ISLAMABAD – World Wildlife Fund (WWF) Pakistan Monday launched a five-day first international capacity building workshop on Spatial Monitoring and Reporting Tool (SMART) for eliminating poaching and illegal wildlife trade in the country.
Rab Nawaz, Senior Director Programmes, WWF-Pakistan while speaking on the occasion explained how illegal wildlife trade was now recognised as a transnational organised crime due to its devastating impacts on wildlife and the scale of illicit profits.
He said, “We need to join hands to promote consolidated efforts to halt this illicit industry.”
WWF-Pakistan hosted the first national zero-poaching and SMART consultation workshop in collaboration with the Ministry of Climate Change in 2017, which enabled WWF-Pakistan to initiate the very first SMART based snow leopard monitoring patrolling system in collaboration with the provincial Wildlife Departments.
“He also showed hope that the week-long training will help in setting the basis for the provincial wildlife authorities to adopt and equip themselves with latest tools and technologies critical to tackling poachers.
Talking to APP, Manager Wildlife WWF-Pakistan, Hamera Aisha said Pakistan had become the first country to implement SMART patrolling system based on wildlife monitoring and conservation systems in the selected Protected Areas (PAs) of the country for snow leopard preservation in Gilgit-Baltistan and overall wildlife species in Margalla National Park.
She said the software was completely a modern technology based accessible both on android smart phones and personal computers having Global Positioning System (GPS), pictures and various other features that would help wildlife conservators and national park managers to handle patrolling and monitoring of vast areas under their control.
Hamera Aisha said that initially the five-day workshop was formally inaugurated which aims to set up technology based wildlife monitoring and conservation system for the staff of three selected PAs of Pakistan including Khunjerab National Park (Gilgit-Baltistan), Central Karakorum National Park and Margalla Hills National Park.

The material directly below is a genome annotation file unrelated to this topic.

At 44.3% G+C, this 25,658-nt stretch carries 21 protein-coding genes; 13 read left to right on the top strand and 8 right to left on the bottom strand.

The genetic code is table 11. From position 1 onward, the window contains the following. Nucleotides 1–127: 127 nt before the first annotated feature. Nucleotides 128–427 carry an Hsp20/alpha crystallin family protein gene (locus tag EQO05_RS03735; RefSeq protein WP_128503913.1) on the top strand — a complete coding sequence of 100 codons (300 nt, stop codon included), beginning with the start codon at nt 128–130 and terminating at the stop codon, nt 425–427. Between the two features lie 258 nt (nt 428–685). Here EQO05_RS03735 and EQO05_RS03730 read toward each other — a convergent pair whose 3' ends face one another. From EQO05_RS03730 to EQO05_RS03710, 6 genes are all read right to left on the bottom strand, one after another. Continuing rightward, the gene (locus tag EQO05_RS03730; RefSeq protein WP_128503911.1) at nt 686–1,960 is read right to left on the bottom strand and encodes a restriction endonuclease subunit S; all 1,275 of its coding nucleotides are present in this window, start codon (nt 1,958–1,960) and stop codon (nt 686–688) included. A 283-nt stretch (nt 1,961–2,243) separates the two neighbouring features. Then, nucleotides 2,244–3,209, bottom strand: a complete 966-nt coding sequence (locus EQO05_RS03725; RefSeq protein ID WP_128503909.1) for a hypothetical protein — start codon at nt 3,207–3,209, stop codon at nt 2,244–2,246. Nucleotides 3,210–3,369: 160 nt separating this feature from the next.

She also briefed the participants about SMART, which is a technology based framework to control wildlife poaching and illegal trade of wildlife.
He also informed about the upcoming project that will be conducted with the support of WWF Network and in collaboration with Gilgit-Baltistan Wildlife and Forest Department.
The project is focused on including SMART based patrolling and monitoring programmes in Misgar Valley along with capacity building of relevant stakeholders and effective community engagement to control poaching and trafficking at the selected sites,’ she added.
Deputy Conservator Wildlife and National Focal Point for Convention on International Trade in Endangered Species of Wild Fauna and Flora (CITES), Ministry of Climate Change, Saman Hussain Khan appreciated WWF-Pakistan for arranging the first training workshop on SMART as part of the broader zero-poaching frame-work.
He said, “Effective management of protected areas and priority landscapes is essential in combating poaching and illegal wildlife trade.”
Implementing SMART will play a critical role in stabilising the diminishing wildlife of Pakistan.
Khan added that PAs had been deprived of resources, introducing latest technology solutions like SMART would help in not only building capacity of the wildlife and forest rangers but would also aid in streamlining the monitoring and reporting processes.
SMART Specialist, WWF International, Wei Lim Yap who is leading the training said, “It is difficult to detect illegal trade of each species.
The key factors that contribute to increasing wildlife poaching and trafficking include weak coordination among enforcement agencies, lack of political commitment, and absence of public engagement.
However, SMART uses technology such as camera trapping, which can be of immense support in curbing illegal wildlife trade.
” He informed that the capacity building had been made and the project in the pilot phase would continue for six months where quarterly or monthly assessment of the progress would be conducted. — The News